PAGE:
The Future of Affordable Housing

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What is the future for affordable housing in Washington, D.C. and what can concerned residents do to save affordable housing?  This will be the topic of discussion at a forum hosted by Allen Chapel AME Church and Temple of Praise on Tuesday, May 10th from six to eight pm at Allen Chapel, 2498 Alabama Avenue, SE.  The program called, “Win a Better Budget & Save Affordable Housing” is co-sponsored by the Coalition for Nonprofit Housing and Economic Development, (CNHED).  The forum is free and open to the public and dinner will be served.

Two out of three dollars cut from Mayor Gray’s proposed budget are in housing or human services.  Many residents are concerned about how these cuts will impact their ability to continue to afford to live in DC.

Some of the major housing cuts include:

Housing Production Trust Fund

The Fund is intended to be used to build new affordable housing and preserve affordable housing. These funds are being taken to replace local funds cut from Local Rent Supplement Program vouchers and other rental vouchers.

The impact:

  • Only $9 million would be left available for production of new affordable housing and preservation through the tenant purchase process in the Fund this year – severely limiting the ability of the Fund to meet it’s intended goal of housing production.
  • This cut is part of the 2012 – 2015 financial plan, which means it will apply every year until 2015.  As a result, the total available for development and preservation would fall to only $5 million in FY15.
  • The entire local appropriation for the Local Rent Supplement Program and other rental vouchers has been removed from the budget.
  • This still reflects a Housing Authority Subsidy cut of $823,000.

 

Local Rent Supplement Program

This is the key local funding for rental assistance through vouchers and project-based assistance. Under the proposed changes, no new vouchers will be issued, including vouchers that become available as families leave the program. This policy change is permanent, and reflects the undoing of a commitment to the Local Rent Supplement Program by the Gray administration.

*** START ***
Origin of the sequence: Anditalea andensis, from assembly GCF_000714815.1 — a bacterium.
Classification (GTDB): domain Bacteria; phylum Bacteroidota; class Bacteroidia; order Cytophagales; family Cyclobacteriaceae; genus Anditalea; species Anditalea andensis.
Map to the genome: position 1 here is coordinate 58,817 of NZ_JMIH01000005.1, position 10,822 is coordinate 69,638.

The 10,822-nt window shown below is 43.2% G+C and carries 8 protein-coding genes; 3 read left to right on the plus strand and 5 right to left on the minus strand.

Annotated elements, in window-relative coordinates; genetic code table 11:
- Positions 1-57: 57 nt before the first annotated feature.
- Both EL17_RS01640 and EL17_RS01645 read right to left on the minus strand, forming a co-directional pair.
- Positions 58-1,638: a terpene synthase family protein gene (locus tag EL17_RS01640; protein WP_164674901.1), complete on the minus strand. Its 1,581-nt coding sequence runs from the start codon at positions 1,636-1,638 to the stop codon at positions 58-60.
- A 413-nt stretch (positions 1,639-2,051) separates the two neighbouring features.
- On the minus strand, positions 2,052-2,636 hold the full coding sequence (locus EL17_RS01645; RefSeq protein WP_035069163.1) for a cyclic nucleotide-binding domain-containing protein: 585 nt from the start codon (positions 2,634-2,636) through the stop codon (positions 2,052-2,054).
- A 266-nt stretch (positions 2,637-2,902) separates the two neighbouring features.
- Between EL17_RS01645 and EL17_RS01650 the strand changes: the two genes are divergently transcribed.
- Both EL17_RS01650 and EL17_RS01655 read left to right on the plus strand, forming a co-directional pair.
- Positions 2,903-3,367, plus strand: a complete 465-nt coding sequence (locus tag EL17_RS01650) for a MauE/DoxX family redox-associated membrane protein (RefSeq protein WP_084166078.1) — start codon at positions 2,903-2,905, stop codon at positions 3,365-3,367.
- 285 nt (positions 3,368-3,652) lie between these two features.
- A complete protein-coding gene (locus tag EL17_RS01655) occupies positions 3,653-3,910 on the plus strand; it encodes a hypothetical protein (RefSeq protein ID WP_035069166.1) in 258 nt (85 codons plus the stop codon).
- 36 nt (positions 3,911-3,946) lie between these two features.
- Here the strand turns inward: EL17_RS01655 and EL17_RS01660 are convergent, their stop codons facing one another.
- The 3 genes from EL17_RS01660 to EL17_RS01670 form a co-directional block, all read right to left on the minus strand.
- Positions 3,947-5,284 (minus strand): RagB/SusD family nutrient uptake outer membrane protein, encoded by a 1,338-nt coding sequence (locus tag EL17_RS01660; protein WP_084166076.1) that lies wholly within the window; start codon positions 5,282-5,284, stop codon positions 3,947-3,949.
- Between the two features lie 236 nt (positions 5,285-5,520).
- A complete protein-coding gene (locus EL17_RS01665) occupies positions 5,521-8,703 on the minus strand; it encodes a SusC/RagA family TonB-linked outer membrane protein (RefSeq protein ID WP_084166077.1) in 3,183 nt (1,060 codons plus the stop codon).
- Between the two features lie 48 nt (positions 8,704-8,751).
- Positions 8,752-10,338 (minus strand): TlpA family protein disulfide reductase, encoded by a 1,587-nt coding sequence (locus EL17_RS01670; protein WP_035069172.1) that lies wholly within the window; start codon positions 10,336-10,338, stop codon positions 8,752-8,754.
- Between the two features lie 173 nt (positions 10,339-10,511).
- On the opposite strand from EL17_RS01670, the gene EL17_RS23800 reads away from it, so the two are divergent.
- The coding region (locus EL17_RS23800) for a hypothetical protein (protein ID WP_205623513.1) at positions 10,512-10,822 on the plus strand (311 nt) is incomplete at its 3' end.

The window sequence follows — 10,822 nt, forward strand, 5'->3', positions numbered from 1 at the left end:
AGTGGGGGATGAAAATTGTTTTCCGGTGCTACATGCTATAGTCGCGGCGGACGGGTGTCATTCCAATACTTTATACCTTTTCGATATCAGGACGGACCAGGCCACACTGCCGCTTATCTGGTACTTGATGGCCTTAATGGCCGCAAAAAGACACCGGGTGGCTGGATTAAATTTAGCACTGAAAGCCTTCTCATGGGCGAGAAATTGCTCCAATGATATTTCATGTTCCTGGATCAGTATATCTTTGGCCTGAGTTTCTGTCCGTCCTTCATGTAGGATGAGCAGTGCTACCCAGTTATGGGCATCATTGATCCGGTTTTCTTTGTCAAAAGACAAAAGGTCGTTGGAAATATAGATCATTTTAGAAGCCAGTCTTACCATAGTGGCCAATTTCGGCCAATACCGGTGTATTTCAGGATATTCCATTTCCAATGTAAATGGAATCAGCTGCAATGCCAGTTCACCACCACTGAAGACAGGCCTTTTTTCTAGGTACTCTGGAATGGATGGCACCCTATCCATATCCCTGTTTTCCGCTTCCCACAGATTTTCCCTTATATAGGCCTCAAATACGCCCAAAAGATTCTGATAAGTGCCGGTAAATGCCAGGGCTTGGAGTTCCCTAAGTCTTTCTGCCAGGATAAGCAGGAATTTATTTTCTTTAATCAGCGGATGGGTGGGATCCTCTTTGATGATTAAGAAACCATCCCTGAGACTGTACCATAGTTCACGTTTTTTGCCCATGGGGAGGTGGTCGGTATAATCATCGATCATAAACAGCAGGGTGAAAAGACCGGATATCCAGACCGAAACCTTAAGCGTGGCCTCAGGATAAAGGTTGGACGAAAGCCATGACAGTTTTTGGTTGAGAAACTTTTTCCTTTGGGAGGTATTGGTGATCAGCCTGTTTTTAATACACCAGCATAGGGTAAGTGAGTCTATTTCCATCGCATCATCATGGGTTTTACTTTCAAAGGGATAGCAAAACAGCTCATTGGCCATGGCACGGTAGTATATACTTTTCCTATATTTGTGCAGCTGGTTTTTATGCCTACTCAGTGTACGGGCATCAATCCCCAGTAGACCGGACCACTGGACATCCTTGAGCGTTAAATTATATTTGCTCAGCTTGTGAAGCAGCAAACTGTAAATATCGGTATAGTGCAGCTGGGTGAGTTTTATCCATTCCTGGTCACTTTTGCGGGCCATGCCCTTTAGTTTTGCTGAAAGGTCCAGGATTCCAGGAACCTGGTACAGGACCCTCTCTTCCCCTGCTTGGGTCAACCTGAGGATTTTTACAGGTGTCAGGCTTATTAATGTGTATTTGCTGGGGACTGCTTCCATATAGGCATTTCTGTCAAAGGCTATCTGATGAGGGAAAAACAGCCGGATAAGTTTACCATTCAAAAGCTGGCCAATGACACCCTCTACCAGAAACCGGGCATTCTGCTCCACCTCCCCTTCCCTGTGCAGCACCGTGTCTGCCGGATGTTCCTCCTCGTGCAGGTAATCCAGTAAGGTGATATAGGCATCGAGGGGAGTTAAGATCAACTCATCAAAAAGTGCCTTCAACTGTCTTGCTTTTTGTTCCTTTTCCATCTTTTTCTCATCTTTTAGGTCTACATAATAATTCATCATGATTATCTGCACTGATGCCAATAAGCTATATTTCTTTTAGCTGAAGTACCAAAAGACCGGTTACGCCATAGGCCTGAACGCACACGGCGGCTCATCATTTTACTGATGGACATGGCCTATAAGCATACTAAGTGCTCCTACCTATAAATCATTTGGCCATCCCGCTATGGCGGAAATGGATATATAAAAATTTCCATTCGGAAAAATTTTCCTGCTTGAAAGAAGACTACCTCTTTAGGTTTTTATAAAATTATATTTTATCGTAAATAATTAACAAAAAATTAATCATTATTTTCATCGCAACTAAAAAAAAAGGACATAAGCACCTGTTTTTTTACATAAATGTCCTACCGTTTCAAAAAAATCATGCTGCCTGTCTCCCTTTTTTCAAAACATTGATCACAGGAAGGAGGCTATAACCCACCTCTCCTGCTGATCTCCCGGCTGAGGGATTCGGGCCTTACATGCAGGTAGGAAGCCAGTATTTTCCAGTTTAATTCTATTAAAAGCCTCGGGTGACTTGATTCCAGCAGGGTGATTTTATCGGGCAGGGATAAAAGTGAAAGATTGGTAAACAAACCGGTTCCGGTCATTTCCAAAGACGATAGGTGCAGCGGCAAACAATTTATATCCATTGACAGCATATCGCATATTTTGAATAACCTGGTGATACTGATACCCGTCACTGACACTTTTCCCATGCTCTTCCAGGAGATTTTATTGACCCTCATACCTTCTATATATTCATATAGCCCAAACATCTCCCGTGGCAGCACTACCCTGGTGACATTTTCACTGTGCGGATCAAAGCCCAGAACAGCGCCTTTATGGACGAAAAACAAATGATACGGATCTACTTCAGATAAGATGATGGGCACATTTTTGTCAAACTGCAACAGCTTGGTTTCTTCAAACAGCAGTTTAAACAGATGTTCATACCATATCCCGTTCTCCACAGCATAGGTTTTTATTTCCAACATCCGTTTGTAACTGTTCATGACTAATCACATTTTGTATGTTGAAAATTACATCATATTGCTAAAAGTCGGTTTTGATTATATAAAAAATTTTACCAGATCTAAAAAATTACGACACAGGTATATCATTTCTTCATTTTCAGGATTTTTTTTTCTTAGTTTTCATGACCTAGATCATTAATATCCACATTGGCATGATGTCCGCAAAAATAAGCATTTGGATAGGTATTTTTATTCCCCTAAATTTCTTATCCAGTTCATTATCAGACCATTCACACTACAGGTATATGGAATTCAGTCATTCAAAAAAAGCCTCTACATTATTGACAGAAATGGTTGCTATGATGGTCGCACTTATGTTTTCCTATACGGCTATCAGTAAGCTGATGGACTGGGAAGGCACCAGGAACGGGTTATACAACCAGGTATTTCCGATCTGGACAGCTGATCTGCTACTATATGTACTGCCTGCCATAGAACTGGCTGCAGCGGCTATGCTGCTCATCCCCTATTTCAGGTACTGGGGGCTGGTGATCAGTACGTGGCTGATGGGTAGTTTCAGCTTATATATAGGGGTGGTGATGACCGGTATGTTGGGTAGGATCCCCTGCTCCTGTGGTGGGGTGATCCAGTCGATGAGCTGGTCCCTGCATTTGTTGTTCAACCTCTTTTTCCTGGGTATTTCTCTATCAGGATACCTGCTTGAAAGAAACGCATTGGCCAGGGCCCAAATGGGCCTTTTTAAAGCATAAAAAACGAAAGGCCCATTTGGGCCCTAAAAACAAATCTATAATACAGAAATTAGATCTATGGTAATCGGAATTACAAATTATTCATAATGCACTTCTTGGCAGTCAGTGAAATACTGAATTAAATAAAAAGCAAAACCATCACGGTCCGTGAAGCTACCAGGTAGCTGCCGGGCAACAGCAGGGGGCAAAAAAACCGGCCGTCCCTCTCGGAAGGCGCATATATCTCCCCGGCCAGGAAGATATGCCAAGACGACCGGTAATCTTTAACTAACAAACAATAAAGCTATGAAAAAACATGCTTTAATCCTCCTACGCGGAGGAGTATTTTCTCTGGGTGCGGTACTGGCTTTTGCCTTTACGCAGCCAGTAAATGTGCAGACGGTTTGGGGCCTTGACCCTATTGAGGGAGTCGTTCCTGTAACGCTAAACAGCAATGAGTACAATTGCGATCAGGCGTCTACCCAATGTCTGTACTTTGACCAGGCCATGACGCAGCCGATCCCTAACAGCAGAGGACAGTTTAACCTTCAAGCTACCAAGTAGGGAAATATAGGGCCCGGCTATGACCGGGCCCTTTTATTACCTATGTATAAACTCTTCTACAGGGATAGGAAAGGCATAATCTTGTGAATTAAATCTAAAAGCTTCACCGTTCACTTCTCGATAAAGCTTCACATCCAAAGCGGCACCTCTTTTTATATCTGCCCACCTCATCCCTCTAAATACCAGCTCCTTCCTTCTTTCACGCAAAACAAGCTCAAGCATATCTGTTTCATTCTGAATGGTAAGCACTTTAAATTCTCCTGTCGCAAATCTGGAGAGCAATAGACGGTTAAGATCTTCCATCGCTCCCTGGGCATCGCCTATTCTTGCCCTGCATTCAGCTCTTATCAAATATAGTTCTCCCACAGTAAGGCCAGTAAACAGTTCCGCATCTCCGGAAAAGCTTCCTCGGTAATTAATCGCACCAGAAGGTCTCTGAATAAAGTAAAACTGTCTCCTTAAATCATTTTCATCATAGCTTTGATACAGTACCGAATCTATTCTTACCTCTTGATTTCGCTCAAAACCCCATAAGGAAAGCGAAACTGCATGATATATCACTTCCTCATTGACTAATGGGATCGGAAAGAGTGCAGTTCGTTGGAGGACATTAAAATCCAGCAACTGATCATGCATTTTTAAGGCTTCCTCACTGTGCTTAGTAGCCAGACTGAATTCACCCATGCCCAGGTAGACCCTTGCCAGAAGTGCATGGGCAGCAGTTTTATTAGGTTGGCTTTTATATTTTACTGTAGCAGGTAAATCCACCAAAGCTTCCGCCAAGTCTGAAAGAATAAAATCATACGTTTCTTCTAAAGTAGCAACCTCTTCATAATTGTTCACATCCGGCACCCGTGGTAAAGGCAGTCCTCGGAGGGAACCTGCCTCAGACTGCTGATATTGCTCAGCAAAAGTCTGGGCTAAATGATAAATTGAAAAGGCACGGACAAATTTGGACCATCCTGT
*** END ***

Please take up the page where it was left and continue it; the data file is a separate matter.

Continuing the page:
Housing First Program ($4 million reduction)

Mayor Gray proposes to gain these “savings” in this key permanent supportive housing program by moving residents onto federal vouchers and LRSP-funded units scheduled to open soon.  This would move residents currently served by one program into slots that should be used to serve new residents.

 

Taken together these changes make it virtually impossible for new families to access affordable housing by:

  • Reducing the number of federal vouchers available to residents not currently served by Housing First
  • Reducing the number of new  LRSP units available to residents not currently served by Housing First
  • Eliminating new vouchers from LRSP
  • Limiting Trust Fund dollars to an amount that would only produce a few hundred units over the next four years

 

These changes work against the idea of a Continuum of Housing – which argues that we need a comprehensive approach to meet different people’s needs with appropriate housing programs. At a time when we need more affordable housing, they limit the number of affordable units that will be available for residents in the future. As our neighborhoods change rapidly, they ignore the need of tenants to access the Housing Production Trust Fund to maintain their housing as affordable.  Join us to learn more and take action.

 

Allen Chapel AME Church is located at 2498 Alabama Avenue Southeast.

Coalition for Nonprofit Housing and Economic Development  (CNHED)is located at 1432 U Street, NW, Washington, DC

 

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